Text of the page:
Europe fared much better during groups, with only G2 Esports, Europe’s first seed, failing to secure a place in knockouts. In a world’s first, one of the EU’s best-known teams, Fnatic, managed to secure second in their group after a 0-3 record during the first week of groups. Fnatic’s journey was not an easy one, though, facing a three way tie on their group’s final day of group stage games against NA’s Immortals and Vietnam’s GIGABYTE Marines. Despite their week one performance, Fnatic accomplished the impossible by winning all but their first game in week two, proving they deserved their spot in knockouts.
During a post-game interview, Fnatic’s rookie mid-laner, Rasmus “Caps” Winther spoke about the team’s incredible journey from their failings in week one, to their ultimate victory in week two. “It’s definitely still sinking in. I really hope I can just finally, finally calm down.”
After eight grueling days of games, the eight remaining teams regrouped for the final stage of Worlds, knockouts. Transitioning back to best-of-fives, day one of knockouts, the quarterfinals, saw the greatest upset of Worlds thus far when Samsung Galaxy, Korea’s third seed, smashed Korea’s first seed, Longzhu Gaming, 3-0.
Unfortunately, the quarterfinals also saw the end of both NA and EU’s run at Worlds. Cloud 9 fell to the Chinese Team WE in a close 3-2 match. Before game three of the series, a clip of Zachary “Sneaky” Scuderi, the team’s ADC, or attack damage carry, described his hopes for the series. “I hope I can make it passed [quarterfinals] just to prove the point that I am a very solid player.” Scuderi, who in the past has been a consistent player but hadn’t been a major playmaker on the team, had been written off by most, with the majority of the focus placed on Nicolaj “Jensen” Jensen, the teams mid laner. Though the team did not come out victorious, Sneaky as an individual player shined bright during the best-of-five, setting a new record for DPM, or damage-per-minute, at worlds during game three.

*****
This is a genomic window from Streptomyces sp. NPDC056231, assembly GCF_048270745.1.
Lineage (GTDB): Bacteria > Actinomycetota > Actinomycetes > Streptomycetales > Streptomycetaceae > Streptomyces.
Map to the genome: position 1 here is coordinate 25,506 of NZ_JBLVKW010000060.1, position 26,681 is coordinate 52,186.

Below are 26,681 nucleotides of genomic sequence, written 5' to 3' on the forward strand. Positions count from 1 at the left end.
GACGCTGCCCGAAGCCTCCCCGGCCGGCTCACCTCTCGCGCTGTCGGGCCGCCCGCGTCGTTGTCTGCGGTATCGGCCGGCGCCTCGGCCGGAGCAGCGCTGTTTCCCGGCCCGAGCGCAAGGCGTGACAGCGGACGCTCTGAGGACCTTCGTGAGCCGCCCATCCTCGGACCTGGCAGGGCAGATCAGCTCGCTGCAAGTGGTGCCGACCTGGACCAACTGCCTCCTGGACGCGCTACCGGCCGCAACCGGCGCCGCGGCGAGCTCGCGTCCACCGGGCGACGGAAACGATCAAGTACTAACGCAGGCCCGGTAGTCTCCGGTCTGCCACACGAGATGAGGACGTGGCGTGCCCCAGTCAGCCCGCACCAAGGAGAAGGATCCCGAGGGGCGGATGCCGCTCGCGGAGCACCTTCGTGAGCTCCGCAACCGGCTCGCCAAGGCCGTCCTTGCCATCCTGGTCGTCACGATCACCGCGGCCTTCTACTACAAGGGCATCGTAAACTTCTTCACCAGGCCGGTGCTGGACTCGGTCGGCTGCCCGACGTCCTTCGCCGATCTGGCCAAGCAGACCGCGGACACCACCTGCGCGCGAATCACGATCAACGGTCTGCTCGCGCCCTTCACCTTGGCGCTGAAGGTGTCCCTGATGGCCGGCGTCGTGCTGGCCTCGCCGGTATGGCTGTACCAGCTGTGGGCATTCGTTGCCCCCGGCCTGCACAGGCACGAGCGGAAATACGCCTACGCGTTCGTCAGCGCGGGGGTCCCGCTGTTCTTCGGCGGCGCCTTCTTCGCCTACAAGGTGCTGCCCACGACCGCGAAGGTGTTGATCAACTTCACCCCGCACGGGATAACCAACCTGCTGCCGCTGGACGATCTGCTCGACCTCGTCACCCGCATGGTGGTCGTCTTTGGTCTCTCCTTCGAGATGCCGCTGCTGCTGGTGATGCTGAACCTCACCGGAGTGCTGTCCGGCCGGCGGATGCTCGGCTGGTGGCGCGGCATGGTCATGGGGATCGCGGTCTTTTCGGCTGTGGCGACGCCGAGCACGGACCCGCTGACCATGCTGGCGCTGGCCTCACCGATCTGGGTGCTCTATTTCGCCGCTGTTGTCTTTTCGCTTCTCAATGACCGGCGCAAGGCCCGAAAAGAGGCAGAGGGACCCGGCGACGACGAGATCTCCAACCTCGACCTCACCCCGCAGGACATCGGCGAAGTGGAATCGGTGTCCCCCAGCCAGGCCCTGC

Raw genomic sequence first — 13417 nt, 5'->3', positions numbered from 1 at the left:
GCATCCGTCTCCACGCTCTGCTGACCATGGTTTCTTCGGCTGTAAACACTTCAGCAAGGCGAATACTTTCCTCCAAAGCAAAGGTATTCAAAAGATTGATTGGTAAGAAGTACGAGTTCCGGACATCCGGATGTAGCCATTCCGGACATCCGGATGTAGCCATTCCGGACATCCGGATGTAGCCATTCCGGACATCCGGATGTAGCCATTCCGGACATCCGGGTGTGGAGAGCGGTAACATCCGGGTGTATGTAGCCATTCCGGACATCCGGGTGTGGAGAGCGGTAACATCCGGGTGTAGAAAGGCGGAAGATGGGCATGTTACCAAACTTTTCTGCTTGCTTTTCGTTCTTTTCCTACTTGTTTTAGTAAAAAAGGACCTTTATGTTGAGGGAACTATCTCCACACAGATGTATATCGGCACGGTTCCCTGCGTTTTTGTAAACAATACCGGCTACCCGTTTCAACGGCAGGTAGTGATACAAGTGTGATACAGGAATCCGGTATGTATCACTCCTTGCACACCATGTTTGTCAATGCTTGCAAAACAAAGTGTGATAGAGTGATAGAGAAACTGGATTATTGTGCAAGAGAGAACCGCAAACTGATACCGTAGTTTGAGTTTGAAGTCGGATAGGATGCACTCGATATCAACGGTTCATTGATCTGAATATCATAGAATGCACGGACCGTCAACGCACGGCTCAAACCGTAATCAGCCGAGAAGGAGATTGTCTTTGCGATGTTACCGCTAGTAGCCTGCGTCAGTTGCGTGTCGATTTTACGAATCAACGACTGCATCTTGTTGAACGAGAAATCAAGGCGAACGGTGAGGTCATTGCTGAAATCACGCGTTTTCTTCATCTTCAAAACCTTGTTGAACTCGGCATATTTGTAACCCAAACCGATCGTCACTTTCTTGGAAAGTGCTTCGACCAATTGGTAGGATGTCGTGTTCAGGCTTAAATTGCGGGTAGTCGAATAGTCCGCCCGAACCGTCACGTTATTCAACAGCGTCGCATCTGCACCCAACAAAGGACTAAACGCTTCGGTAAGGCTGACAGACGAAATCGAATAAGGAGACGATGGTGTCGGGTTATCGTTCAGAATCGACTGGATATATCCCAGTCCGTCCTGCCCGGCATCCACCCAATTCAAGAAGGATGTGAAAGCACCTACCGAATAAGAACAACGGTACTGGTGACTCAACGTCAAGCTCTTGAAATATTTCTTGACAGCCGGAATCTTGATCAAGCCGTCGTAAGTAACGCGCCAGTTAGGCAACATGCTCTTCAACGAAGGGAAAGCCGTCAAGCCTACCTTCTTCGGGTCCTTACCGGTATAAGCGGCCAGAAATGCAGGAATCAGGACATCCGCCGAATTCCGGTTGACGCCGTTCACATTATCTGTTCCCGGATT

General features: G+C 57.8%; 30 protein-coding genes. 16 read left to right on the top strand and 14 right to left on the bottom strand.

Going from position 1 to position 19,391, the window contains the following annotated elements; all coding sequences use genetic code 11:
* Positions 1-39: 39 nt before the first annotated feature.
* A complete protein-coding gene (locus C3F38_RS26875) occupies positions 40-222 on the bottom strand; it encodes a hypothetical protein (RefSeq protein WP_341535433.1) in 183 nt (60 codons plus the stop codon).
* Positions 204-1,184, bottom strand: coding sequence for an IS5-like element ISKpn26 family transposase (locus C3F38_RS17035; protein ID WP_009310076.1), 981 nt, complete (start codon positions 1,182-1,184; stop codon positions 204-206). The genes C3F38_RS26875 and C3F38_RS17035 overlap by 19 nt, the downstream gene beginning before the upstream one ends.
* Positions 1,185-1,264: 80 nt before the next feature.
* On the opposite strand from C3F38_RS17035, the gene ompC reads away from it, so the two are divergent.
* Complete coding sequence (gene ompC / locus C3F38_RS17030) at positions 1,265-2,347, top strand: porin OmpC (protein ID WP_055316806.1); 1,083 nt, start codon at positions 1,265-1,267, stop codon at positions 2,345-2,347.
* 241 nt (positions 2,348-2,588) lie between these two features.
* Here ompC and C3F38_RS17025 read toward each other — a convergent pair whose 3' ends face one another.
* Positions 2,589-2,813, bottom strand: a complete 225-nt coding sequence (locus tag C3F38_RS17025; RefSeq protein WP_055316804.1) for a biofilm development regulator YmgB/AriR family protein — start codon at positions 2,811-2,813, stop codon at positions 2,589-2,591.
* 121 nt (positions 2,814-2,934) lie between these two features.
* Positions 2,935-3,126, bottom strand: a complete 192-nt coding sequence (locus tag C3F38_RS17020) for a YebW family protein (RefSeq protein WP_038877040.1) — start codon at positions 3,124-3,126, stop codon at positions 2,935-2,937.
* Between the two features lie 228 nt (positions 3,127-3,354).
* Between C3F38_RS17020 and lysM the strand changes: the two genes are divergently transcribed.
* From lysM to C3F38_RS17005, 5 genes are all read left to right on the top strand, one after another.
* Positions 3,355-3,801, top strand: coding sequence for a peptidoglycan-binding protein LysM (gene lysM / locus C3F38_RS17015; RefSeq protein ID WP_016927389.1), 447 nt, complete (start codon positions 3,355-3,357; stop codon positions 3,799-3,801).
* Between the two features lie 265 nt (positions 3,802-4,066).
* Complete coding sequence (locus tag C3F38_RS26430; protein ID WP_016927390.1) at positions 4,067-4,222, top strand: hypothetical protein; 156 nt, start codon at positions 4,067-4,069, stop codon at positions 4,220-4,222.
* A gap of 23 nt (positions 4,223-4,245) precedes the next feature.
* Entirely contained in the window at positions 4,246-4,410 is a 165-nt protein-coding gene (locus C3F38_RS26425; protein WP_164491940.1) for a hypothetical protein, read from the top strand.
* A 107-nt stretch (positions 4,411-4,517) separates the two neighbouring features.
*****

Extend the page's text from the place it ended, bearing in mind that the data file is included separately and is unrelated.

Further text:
Semifinals, which took place on Oct. 28 and 29, was a showdown between League’s two most dominant regions, China and Korea. During the first game, the three-time world champions SK Telecom T1 from Korea was pitted against China’s Royal Never Give Up. Throughout the series, each team fought with all of their might, RNG looking to take down what many consider to be the world’s best team. Almost every game was close, most coming down to a single team fight, but SKT proved their strength in the final game of the series by demolishing RNG, ending the game 10 kills to one.
Following SKT’s victory, a second showdown between the regions commenced between China’s Team WE and Samsung Galaxy. Though Team WE easily took game one of the series, the Korean representatives returned with a vengeance, blazing through the next three games and securing their spot in the finals. During a post-game interview, Jo “Core JJ” Yong-in, Samsung Galaxy’s support and the player of the series, spoke about the team’s chances during the finals, where they will fight SKT, the team that knocked them out of the finals last year. “At least we became strong enough that nobody will know until we collide with SKT, which one will survive,” he said.
Now, only finals remain. One question is left to be answered: Can Samsung Galaxy overcome SK Telecom T1’s dynasty and walk away with a victory?